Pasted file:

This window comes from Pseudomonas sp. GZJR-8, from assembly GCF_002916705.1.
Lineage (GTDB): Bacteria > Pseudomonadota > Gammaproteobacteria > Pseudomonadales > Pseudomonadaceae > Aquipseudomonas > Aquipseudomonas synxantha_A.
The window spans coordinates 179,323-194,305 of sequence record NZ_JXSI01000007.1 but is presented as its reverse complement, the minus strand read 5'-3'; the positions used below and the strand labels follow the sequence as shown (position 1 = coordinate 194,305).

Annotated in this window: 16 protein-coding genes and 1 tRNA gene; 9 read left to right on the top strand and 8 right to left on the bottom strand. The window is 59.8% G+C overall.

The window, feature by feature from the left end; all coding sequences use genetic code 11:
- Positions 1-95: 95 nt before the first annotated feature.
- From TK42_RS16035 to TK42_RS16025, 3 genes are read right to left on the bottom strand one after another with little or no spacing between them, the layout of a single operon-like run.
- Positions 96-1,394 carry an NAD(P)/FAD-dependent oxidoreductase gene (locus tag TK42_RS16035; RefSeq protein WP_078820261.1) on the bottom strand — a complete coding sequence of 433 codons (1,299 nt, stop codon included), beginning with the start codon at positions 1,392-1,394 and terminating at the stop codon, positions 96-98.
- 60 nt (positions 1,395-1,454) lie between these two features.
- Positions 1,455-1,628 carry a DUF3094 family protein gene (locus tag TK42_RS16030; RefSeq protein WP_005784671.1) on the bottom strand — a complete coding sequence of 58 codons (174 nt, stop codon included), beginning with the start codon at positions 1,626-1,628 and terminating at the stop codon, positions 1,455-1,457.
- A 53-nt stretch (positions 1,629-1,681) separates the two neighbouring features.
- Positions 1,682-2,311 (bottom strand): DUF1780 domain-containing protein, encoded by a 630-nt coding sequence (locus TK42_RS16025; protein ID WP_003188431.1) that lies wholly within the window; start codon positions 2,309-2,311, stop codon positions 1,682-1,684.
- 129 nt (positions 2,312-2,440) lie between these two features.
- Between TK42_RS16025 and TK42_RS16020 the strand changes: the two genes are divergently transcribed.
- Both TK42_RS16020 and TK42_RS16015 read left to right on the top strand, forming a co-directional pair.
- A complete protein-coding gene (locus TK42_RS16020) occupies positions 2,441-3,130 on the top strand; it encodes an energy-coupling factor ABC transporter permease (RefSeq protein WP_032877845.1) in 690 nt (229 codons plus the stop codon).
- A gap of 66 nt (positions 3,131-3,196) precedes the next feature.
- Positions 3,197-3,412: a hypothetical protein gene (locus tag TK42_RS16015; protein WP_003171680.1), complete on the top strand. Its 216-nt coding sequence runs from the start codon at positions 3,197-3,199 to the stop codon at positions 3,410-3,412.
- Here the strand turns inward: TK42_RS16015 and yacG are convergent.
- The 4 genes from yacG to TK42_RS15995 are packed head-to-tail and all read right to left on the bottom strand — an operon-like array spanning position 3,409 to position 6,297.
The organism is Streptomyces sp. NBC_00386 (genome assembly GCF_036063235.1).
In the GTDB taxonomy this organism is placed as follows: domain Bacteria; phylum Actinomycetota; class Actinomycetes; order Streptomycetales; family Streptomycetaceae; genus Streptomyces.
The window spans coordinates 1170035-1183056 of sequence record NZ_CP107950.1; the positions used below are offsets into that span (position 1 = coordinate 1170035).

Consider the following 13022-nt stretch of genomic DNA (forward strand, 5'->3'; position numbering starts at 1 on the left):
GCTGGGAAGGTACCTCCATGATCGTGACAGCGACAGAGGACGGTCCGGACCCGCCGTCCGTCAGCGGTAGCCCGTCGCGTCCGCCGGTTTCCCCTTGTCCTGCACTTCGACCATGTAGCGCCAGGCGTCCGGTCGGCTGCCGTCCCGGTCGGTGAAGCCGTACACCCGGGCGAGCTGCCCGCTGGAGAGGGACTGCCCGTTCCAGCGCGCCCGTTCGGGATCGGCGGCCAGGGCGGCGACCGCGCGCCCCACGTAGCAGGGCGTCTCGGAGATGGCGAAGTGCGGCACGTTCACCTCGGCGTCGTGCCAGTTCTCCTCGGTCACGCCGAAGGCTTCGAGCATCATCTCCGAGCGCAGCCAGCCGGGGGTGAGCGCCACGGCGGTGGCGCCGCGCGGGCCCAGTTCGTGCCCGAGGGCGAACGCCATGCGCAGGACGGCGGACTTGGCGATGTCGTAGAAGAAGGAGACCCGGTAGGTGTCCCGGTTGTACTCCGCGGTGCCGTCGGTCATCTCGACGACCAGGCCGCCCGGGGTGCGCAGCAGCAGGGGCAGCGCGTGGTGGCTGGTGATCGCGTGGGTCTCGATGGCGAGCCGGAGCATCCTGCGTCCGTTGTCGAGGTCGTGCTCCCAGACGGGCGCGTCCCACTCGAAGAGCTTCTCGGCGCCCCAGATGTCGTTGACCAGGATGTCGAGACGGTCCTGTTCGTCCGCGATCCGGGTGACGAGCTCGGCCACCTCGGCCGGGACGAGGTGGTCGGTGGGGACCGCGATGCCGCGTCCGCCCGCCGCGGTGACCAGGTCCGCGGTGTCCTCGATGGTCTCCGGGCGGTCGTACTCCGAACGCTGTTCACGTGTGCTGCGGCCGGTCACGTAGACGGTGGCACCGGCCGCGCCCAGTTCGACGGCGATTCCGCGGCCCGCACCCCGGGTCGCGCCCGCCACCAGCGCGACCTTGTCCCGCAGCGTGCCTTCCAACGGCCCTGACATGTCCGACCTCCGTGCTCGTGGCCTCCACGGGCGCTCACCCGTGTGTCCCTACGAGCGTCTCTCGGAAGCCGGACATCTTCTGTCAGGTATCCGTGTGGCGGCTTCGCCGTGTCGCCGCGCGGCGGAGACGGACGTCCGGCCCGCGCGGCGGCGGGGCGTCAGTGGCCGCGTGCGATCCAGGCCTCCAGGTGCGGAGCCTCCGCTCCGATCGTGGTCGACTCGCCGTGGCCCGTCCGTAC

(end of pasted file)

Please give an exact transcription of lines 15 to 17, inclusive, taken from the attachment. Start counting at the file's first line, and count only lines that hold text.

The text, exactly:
- Both TK42_RS16020 and TK42_RS16015 read left to right on the top strand, forming a co-directional pair.
- A complete protein-coding gene (locus TK42_RS16020) occupies positions 2,441-3,130 on the top strand; it encodes an energy-coupling factor ABC transporter permease (RefSeq protein WP_032877845.1) in 690 nt (229 codons plus the stop codon).
- A gap of 66 nt (positions 3,131-3,196) precedes the next feature.